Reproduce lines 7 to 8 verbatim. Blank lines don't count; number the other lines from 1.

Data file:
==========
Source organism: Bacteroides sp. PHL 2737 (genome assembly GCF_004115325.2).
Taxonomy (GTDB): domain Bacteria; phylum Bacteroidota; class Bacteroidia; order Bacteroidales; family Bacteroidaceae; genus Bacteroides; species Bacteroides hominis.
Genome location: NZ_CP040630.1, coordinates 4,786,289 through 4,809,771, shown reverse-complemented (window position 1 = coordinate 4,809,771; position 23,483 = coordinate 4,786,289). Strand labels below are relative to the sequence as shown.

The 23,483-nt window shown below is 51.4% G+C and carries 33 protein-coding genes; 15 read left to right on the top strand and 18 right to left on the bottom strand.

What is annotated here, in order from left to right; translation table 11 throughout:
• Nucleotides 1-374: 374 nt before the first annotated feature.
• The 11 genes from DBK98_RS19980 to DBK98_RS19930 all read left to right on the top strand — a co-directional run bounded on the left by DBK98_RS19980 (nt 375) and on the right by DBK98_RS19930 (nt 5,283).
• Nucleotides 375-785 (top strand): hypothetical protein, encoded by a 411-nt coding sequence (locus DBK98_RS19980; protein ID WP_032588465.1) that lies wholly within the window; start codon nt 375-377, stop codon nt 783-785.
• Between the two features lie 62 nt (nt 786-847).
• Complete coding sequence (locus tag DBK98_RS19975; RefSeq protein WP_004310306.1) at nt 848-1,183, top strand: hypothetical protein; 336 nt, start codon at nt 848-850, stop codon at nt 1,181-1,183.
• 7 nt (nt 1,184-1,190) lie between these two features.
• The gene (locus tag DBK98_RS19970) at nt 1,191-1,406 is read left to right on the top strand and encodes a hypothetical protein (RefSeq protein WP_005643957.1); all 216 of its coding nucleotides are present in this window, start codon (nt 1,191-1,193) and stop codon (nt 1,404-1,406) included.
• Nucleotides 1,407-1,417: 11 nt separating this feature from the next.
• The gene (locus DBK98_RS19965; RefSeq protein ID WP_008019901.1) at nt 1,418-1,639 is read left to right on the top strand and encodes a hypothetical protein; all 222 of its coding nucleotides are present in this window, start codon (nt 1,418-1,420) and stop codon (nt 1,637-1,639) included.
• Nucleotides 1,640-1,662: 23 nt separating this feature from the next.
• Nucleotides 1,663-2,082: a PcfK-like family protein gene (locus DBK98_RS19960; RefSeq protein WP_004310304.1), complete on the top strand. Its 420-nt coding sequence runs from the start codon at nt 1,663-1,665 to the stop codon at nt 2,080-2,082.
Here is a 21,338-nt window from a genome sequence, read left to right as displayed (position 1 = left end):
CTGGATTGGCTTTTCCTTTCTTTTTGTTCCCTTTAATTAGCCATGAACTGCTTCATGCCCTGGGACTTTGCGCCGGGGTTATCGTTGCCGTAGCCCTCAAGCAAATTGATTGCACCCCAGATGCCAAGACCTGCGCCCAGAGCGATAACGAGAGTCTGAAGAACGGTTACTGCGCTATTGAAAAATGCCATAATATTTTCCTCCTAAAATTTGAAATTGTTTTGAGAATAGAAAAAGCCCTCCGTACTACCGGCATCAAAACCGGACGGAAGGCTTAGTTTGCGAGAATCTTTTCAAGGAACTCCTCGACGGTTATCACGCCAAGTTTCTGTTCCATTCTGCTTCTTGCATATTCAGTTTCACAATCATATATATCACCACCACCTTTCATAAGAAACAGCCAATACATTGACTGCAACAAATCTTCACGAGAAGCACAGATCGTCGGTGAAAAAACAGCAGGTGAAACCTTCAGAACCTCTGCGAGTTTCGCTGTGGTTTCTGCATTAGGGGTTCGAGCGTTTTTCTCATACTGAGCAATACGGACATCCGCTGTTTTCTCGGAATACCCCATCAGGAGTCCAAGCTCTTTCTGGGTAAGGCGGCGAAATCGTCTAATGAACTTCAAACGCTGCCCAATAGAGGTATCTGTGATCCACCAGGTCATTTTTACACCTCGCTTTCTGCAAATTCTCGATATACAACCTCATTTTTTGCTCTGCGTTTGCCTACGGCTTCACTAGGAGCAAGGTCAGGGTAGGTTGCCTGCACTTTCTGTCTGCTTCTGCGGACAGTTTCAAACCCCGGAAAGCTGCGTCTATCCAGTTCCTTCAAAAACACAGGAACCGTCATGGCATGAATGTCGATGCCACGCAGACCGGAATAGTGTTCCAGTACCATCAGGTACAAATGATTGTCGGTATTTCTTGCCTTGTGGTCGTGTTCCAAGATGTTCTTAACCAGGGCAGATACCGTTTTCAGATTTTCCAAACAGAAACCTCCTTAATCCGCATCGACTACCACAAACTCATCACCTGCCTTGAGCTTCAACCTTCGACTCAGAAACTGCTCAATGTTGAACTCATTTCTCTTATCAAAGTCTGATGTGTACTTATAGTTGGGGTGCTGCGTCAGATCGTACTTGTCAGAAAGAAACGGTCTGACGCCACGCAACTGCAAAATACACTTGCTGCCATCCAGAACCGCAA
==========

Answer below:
• The 11 genes from DBK98_RS19980 to DBK98_RS19930 all read left to right on the top strand — a co-directional run bounded on the left by DBK98_RS19980 (nt 375) and on the right by DBK98_RS19930 (nt 5,283).
• Nucleotides 375-785 (top strand): hypothetical protein, encoded by a 411-nt coding sequence (locus DBK98_RS19980; protein ID WP_032588465.1) that lies wholly within the window; start codon nt 375-377, stop codon nt 783-785.